On April 2, 2018, the Supreme Court decided Kisela v. Hughes. In 2010, Andrew Kisela, a police officer in Tucson, Arizona, responded to a report of a woman hacking a tree with a kitchen knife before returning into her home. Two other police officers reported to the scene as well. At the scene, another woman, Sharon Chadwick, was standing in the driveway of a nearby house; Hughes re-emerged from her house and walked towards Chadwick. A chain-link fence with a locked gate separated the officers from Hughes and Chadwick. The officers told Hughes to drop the knife, but she did not acknowledge the officers’ presence nor did she put down the knife. Kisela then shot Hughes from behind the fence, and the three officers jumped the fence and called paramedics who transported Hughes to the hospital to be treated for non-life-threatening injuries. At the time of the incident, all three officers believed Hughes to be a threat to Chadwick. It was later revealed that Chadwick was Hughes’s roommate and that Hughes suffers from mental illness.
Hughes sued Kisela in federal district court, alleging the use of excessive force in violation of the Fourth Amendment. The District Court granted summary judgment in favor of Kisela, but the US Court of Appeals for the Ninth Circuit reversed, holding that the record, viewed in the light most favorable to Hughes, was sufficient to show that Kisela violated the Fourth Amendment. The excessive force violation, the Ninth Circuit held, was obvious--and the law was in its view clearly established under analogous circuit precedent. Kisela’s petition for rehearing en banc was denied over a seven-judge dissent, but the United States Supreme Court thereafter granted certiorari.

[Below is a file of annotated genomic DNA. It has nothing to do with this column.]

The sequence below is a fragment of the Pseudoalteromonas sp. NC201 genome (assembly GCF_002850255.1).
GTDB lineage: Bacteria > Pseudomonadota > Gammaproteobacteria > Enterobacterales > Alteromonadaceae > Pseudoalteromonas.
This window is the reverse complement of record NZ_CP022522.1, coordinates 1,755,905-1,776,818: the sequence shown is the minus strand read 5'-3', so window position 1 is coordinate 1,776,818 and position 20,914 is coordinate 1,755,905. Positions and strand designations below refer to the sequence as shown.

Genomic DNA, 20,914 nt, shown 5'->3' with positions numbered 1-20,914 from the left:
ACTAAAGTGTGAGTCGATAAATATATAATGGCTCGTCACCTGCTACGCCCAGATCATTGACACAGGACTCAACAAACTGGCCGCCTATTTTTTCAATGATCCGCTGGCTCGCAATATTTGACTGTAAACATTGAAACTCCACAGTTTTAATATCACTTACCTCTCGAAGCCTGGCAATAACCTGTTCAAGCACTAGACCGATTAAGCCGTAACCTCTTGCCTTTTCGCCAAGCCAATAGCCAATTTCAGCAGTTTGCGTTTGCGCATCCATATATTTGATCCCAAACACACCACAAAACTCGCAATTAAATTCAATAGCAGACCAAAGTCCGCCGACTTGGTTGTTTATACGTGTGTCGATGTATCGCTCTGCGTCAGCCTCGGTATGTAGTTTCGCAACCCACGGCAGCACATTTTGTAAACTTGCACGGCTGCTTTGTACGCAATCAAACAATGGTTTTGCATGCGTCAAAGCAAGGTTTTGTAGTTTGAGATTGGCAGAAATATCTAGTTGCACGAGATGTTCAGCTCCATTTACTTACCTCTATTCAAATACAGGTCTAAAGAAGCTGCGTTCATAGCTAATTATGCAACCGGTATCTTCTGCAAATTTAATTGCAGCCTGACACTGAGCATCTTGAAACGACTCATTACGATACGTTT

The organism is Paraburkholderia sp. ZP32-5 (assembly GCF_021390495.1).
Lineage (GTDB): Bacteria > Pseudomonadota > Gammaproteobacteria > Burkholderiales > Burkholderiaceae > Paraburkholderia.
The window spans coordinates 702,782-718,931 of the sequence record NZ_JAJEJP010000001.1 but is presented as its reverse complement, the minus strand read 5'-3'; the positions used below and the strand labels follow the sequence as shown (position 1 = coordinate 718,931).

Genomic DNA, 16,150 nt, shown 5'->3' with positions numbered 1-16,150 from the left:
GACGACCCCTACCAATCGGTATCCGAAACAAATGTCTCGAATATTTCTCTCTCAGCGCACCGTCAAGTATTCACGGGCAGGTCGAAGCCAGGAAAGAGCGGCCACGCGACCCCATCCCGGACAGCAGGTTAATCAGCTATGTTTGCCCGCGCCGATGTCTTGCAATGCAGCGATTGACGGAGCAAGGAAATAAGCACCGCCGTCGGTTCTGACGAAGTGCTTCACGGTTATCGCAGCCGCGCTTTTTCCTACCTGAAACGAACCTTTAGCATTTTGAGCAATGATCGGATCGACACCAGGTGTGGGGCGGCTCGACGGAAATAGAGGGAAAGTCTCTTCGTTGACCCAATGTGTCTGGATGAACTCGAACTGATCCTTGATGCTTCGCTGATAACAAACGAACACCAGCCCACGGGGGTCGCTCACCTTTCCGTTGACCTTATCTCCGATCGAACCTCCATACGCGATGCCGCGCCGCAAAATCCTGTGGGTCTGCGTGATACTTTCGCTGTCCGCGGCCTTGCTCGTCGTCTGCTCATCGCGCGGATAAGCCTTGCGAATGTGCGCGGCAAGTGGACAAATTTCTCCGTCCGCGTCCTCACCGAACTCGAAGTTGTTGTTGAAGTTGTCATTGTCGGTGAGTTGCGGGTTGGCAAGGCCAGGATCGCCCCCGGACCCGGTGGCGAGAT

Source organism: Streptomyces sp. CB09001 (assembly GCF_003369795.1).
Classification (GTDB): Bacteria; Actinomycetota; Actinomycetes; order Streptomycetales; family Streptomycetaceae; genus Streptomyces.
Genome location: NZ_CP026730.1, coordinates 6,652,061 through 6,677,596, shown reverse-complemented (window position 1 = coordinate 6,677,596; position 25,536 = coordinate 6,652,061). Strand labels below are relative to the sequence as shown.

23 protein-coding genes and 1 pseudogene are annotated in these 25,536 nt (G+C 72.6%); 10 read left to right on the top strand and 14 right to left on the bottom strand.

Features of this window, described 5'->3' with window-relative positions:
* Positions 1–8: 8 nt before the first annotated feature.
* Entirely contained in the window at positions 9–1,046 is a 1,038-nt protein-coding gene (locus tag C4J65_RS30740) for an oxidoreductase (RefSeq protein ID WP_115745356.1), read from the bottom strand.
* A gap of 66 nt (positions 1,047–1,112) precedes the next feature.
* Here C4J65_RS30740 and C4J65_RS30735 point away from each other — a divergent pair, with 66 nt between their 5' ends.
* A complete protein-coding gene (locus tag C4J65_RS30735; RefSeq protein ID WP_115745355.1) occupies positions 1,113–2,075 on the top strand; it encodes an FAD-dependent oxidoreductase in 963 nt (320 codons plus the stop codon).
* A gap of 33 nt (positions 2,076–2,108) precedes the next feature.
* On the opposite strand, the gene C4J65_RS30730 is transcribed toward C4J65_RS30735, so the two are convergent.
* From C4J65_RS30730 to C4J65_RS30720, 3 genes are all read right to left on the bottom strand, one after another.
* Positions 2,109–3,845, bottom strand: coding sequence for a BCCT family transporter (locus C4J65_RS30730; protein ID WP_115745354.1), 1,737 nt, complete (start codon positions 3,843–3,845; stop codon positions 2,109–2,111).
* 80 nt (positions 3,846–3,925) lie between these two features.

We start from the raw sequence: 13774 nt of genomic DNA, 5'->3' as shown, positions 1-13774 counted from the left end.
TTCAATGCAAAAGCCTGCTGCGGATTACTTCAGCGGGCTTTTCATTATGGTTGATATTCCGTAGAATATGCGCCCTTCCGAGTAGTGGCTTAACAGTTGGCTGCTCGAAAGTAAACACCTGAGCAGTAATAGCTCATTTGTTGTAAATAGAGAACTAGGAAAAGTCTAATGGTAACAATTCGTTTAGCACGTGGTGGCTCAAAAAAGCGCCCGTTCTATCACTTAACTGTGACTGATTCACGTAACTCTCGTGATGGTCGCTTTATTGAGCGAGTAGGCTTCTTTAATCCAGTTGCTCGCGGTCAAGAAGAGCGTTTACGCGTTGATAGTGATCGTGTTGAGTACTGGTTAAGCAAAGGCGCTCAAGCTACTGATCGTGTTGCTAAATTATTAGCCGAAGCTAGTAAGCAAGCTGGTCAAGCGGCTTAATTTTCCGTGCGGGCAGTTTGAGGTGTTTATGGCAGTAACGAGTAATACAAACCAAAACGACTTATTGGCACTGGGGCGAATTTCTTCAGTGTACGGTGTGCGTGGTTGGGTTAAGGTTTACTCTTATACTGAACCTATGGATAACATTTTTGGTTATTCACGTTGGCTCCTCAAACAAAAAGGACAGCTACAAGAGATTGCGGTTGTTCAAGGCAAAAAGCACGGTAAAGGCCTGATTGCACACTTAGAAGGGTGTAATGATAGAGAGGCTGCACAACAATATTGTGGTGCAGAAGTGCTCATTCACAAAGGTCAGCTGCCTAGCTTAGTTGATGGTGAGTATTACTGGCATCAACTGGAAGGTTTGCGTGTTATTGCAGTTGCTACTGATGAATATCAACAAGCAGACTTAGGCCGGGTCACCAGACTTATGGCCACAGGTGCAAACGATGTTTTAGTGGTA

By a vote of 7-2, the Supreme Court reversed the judgment of the Ninth Circuit and remanded the case. In light of all the circumstances, the Court indicated in a per curiam opinion, it was “far from  obvious” that a competent officer would have known that shooting Hughes to protect Chadwick would violate the Fourth Amendment. Moreover, the Court added, the Ninth Circuit erred in concluding that its own precedent “clearly established” that Kisela’s use of force was excessive. Justice Sotomayor filed a dissenting opinion, which was joined by Justice Ginsburg.
To discuss the case, we have Robert Leider, Associate at Arnold & Porter.
As always, the Federalist Society takes no position on particular legal or public policy issues; all expressions of opinion are those of the speakers.